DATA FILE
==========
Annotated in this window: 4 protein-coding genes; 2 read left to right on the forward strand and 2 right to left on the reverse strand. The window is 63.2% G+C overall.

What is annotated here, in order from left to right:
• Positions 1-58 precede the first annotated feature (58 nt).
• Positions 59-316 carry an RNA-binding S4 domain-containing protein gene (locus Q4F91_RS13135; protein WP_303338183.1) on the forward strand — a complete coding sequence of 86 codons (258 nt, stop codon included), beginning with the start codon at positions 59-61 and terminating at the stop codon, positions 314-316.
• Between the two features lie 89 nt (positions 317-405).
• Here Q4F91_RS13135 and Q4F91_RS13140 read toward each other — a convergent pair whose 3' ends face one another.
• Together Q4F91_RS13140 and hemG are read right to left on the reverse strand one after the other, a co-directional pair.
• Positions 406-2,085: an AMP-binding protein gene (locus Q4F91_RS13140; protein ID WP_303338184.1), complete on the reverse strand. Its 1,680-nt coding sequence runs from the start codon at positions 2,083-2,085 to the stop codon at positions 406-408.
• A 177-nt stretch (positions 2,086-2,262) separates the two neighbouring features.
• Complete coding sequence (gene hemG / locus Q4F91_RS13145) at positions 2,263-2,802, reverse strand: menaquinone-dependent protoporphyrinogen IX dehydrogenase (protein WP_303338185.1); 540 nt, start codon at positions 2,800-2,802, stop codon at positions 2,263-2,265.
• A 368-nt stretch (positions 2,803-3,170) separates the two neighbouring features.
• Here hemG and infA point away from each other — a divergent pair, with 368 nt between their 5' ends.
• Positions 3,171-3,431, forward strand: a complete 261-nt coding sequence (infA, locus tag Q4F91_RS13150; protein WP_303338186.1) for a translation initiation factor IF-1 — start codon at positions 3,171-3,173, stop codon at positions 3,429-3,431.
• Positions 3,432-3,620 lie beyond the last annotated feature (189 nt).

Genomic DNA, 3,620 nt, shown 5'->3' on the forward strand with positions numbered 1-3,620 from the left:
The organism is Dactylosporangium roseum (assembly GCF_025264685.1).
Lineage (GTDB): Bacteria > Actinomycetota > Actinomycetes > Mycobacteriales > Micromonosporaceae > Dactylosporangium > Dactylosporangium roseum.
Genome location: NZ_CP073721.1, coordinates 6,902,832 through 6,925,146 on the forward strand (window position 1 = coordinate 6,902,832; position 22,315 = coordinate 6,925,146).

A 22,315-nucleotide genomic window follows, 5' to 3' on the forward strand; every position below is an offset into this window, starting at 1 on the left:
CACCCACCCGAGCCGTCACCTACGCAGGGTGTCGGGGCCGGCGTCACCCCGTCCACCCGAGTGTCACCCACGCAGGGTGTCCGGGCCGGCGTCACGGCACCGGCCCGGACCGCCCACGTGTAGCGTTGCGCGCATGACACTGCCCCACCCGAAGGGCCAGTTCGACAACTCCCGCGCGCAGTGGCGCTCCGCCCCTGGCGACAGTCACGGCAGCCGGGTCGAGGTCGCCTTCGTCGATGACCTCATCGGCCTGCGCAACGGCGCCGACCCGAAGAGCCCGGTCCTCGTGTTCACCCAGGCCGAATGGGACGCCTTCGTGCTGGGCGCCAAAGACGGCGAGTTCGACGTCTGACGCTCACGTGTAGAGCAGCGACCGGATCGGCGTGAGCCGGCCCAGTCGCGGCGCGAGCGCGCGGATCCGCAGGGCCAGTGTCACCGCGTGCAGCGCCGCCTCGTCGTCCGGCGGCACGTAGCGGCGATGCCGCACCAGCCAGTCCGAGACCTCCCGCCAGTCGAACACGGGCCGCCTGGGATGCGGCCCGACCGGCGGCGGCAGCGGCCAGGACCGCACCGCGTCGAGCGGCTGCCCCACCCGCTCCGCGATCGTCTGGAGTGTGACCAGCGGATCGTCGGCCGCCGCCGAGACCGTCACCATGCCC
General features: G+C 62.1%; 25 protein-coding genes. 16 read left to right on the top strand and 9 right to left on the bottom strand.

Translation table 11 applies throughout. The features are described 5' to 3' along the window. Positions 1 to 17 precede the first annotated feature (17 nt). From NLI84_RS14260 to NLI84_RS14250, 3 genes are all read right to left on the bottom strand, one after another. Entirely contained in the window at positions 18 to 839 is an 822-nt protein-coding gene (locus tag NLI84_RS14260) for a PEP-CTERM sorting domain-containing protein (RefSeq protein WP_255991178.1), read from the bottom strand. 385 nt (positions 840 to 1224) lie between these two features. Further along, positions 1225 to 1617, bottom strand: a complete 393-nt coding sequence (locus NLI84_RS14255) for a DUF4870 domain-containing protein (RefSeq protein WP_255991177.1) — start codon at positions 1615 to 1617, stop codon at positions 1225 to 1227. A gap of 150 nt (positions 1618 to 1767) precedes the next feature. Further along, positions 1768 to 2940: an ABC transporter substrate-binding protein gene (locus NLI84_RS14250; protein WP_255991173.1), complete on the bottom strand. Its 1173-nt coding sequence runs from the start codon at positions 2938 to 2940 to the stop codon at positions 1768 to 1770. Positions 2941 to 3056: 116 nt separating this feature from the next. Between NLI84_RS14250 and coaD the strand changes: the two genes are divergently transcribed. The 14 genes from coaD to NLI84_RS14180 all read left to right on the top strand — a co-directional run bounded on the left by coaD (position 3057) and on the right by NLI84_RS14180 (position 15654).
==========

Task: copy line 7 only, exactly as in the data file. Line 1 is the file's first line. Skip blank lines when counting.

• Together Q4F91_RS13140 and hemG are read right to left on the reverse strand one after the other, a co-directional pair.